Try to get as far out of your own head as possible. Before you even think about rewards your backers might love, you need to articulate who those magical future backers might be. In general, there are three types of backers:

  • Folks you already know who will most likely donate 
  • Folks you already know who are on the fence 
  • Folks you don’t have a personal connection to that you’d like to attract

The most important thing you can know going into a Kickstarter is that the core of the project’s momentum, both financially and in terms of buzz, is going to be people who are already in your inner circle: your friends, relatives, collaborators on your project. These people are your group A, who will most likely donate to your project regardless of the specific rewards (thanks mom!) Your mindset for this group of donors should be to get them to donate at a higher level than they were anticipating.

Then there’s group B, the folks in your community or slightly less inner circle who know you or your work, will be hearing about your project, and are primed to become backers — they just need that little extra push. Your mindset for this group of donors should be to make becoming a backer irresistible. Once that’s done, if group A’s logic of getting them to donate at a higher level than they were anticipating can also be achieved, that’s icing on the cake.

Then there’s group C. If you’re going to get a stranger to back you’re work, it’s all about your project’s narrative, and your project’s prizes. Think specifically for each audience group you’re hoping to woo. What would each group find exciting? What is each group’s financial capacity to be involved? Make sure you’re not assuming the best-possible response. If you can, find a few people in each of those groups to give you feedback.

Art from ETLE ILLUS, offered as postcards at a lower tier.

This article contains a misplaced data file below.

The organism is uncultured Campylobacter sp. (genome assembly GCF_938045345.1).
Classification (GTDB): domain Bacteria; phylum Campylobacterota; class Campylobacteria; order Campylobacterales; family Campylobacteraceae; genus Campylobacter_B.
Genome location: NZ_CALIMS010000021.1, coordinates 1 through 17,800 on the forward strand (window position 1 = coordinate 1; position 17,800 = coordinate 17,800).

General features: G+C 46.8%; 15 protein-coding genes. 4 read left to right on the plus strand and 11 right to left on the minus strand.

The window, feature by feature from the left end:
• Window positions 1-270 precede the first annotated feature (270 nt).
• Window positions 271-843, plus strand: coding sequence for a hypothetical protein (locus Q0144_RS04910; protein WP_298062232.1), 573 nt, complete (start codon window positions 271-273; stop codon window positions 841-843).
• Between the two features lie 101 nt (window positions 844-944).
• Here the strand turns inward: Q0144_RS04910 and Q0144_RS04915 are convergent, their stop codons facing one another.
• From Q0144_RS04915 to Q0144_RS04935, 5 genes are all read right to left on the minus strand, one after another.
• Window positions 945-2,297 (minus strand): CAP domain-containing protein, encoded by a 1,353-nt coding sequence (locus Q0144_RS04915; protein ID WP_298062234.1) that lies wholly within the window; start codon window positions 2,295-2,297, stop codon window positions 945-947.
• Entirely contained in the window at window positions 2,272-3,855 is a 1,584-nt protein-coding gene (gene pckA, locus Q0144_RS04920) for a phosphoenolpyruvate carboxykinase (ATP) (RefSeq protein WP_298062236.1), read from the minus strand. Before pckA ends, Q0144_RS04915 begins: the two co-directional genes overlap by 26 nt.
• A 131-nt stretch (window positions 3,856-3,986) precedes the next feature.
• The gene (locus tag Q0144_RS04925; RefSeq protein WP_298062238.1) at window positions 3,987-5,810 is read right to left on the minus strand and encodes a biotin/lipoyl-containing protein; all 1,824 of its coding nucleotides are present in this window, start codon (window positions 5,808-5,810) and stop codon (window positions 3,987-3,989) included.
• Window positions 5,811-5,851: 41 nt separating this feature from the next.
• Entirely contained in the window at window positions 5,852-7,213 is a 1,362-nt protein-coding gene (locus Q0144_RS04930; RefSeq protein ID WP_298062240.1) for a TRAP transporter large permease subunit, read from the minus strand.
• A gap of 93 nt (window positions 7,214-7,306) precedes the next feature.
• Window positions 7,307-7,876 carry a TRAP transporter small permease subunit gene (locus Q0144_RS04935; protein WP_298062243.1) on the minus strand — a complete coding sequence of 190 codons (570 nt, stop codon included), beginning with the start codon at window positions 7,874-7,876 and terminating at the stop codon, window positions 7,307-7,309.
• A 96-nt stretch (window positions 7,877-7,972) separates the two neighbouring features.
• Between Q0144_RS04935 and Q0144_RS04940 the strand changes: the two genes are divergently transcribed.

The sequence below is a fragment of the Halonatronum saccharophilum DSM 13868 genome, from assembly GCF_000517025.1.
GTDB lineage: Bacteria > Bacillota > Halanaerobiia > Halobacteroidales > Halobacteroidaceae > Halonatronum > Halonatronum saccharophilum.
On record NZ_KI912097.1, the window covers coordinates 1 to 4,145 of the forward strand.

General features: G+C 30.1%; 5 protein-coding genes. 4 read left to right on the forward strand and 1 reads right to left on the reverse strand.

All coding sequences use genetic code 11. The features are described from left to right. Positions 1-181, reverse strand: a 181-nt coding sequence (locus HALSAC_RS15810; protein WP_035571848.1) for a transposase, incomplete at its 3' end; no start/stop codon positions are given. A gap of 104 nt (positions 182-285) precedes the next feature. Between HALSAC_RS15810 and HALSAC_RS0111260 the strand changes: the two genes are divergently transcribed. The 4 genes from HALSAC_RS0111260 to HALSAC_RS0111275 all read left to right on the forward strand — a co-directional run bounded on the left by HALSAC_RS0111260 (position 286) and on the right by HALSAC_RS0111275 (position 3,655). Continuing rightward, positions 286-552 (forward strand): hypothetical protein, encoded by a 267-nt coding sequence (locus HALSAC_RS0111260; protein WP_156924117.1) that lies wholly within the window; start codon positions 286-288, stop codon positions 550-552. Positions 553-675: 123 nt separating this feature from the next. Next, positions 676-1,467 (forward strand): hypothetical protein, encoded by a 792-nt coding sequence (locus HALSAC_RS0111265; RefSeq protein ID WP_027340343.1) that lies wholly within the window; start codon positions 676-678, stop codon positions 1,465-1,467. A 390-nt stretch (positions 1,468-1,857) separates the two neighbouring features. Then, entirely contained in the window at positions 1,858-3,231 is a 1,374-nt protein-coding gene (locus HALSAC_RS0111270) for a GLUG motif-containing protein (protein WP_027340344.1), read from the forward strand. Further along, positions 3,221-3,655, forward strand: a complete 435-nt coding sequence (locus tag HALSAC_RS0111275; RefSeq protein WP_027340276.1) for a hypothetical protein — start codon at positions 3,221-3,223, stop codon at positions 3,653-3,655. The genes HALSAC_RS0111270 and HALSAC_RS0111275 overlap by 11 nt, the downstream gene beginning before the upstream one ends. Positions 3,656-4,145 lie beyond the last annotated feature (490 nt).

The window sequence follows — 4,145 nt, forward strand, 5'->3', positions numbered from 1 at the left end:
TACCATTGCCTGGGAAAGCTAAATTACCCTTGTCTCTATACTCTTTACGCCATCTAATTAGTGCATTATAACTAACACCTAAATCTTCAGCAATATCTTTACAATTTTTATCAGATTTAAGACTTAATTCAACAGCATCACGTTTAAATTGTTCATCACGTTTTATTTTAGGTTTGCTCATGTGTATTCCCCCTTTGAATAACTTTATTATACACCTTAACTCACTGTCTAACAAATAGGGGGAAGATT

Art from ETLE ILLUS, offered as postcards at a lower tier.

Think about the rewards. 

After that's established, think about what might be most exciting to your backers. My general guidelines are:

  • It's great to have at least one thing that's physical, and one thing that's not. Some folks love tote bags, and some folks really hate clutter. Make sure you have a range of options that play to people across the spectrum. 
  • Access to the thing itself is always key. If it's something that you can't directly offer access to (such as a performance), think about other ways to give access: open rehearsals, preview performances, etc. 
  • Exclusivity is always exciting. Is Kickstarter the ONLY way for them to get this thing? Or is it signed/personalized? Is it available months or years of when it will be available through retail? 
  • The best rewards are things that someone would really want to buy anyway, at a price point for less than they'd buy it retail. These feel like a steal, and will generate the most buzz and excitement. Ideally, this would also be your $25-35 reward, the average donation point. 
  • It's great to have a reward that's all those things (awesome, exclusive, still a steal) but undeniably better at the backer tier right above it. 

For the backer-centric part of the brainstorming, if can be helpful to pull in some friends for outside opinions. Make sure you ask a range of different people both inside and outside your community, different ages, different income brackets, etc. and make it clear that you want honest feedback rather than just encouragement. Think as practically as possible (ie: "Would YOU buy THIS THING for THIS AMOUNT" rather than "Do you think this thing is cool?") It always great to ask open-ended questions here as well (ie: "if you could create any reward for yourself having to do with this project, what would it be?")

The name of the game is to kill as many birds with as few stones as possible. Of course, this isn't always possible, and sometimes it's definitely better to sacrifice something that benefits your process to wow backers with a really great reward. That being said, thinking creatively to create rewards that benefit all involved can create a more dynamic set of offerings, and one that will hopefully benefit you long after your project closes! 

In closing, remember that Kickstarter campaigns can be a semi-fluid improvisatory process. You can always add backer rewards as you go, and by listening to the response that you’re getting, both generally and in regards to specific prizes, you’ll be able to put that information to use as your project progresses, and in projects to come. 

Happy Kickstarting!

You can find Sarah A. O. at her website the AOMC, and on Kickstarter.